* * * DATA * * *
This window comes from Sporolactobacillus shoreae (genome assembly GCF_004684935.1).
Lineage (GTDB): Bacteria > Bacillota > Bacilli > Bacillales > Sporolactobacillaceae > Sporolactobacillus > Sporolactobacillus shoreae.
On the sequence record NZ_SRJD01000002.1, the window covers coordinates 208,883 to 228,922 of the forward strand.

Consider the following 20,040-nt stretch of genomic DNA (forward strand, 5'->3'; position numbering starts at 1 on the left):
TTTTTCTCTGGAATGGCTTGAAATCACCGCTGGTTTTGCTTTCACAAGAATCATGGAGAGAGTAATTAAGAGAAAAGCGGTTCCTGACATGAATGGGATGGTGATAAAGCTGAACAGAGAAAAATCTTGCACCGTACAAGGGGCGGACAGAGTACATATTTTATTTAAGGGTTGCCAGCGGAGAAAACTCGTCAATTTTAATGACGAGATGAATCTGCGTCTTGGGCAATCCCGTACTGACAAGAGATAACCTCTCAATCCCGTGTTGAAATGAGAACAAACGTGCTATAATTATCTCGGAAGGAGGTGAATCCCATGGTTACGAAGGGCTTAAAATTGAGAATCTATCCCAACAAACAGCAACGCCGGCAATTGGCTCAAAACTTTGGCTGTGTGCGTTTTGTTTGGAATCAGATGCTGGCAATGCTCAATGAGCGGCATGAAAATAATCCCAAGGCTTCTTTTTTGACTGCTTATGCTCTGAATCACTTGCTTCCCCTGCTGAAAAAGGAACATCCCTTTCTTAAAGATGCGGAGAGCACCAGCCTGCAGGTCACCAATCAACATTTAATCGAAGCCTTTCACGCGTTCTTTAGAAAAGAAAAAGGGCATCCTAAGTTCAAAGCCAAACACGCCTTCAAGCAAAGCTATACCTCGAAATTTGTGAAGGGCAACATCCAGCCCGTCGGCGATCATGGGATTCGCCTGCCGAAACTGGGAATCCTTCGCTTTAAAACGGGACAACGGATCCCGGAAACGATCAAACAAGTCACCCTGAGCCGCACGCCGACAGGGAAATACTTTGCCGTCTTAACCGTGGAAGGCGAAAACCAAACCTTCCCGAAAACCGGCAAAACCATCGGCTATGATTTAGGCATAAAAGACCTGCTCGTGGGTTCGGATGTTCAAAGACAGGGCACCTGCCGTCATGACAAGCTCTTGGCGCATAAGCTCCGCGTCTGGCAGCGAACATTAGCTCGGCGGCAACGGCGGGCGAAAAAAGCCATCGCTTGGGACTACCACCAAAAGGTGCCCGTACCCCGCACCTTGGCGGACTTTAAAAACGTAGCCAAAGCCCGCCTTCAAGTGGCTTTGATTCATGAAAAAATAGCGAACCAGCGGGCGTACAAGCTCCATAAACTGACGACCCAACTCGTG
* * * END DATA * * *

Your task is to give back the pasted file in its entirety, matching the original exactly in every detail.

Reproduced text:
This window comes from Sporolactobacillus shoreae (genome assembly GCF_004684935.1).
Lineage (GTDB): Bacteria > Bacillota > Bacilli > Bacillales > Sporolactobacillaceae > Sporolactobacillus > Sporolactobacillus shoreae.
On the sequence record NZ_SRJD01000002.1, the window covers coordinates 208,883 to 228,922 of the forward strand.

Consider the following 20,040-nt stretch of genomic DNA (forward strand, 5'->3'; position numbering starts at 1 on the left):
TTTTTCTCTGGAATGGCTTGAAATCACCGCTGGTTTTGCTTTCACAAGAATCATGGAGAGAGTAATTAAGAGAAAAGCGGTTCCTGACATGAATGGGATGGTGATAAAGCTGAACAGAGAAAAATCTTGCACCGTACAAGGGGCGGACAGAGTACATATTTTATTTAAGGGTTGCCAGCGGAGAAAACTCGTCAATTTTAATGACGAGATGAATCTGCGTCTTGGGCAATCCCGTACTGACAAGAGATAACCTCTCAATCCCGTGTTGAAATGAGAACAAACGTGCTATAATTATCTCGGAAGGAGGTGAATCCCATGGTTACGAAGGGCTTAAAATTGAGAATCTATCCCAACAAACAGCAACGCCGGCAATTGGCTCAAAACTTTGGCTGTGTGCGTTTTGTTTGGAATCAGATGCTGGCAATGCTCAATGAGCGGCATGAAAATAATCCCAAGGCTTCTTTTTTGACTGCTTATGCTCTGAATCACTTGCTTCCCCTGCTGAAAAAGGAACATCCCTTTCTTAAAGATGCGGAGAGCACCAGCCTGCAGGTCACCAATCAACATTTAATCGAAGCCTTTCACGCGTTCTTTAGAAAAGAAAAAGGGCATCCTAAGTTCAAAGCCAAACACGCCTTCAAGCAAAGCTATACCTCGAAATTTGTGAAGGGCAACATCCAGCCCGTCGGCGATCATGGGATTCGCCTGCCGAAACTGGGAATCCTTCGCTTTAAAACGGGACAACGGATCCCGGAAACGATCAAACAAGTCACCCTGAGCCGCACGCCGACAGGGAAATACTTTGCCGTCTTAACCGTGGAAGGCGAAAACCAAACCTTCCCGAAAACCGGCAAAACCATCGGCTATGATTTAGGCATAAAAGACCTGCTCGTGGGTTCGGATGTTCAAAGACAGGGCACCTGCCGTCATGACAAGCTCTTGGCGCATAAGCTCCGCGTCTGGCAGCGAACATTAGCTCGGCGGCAACGGCGGGCGAAAAAAGCCATCGCTTGGGACTACCACCAAAAGGTGCCCGTACCCCGCACCTTGGCGGACTTTAAAAACGTAGCCAAAGCCCGCCTTCAAGTGGCTTTGATTCATGAAAAAATAGCGAACCAGCGGGCGTACAAGCTCCATAAACTGACGACCCAACTCGTG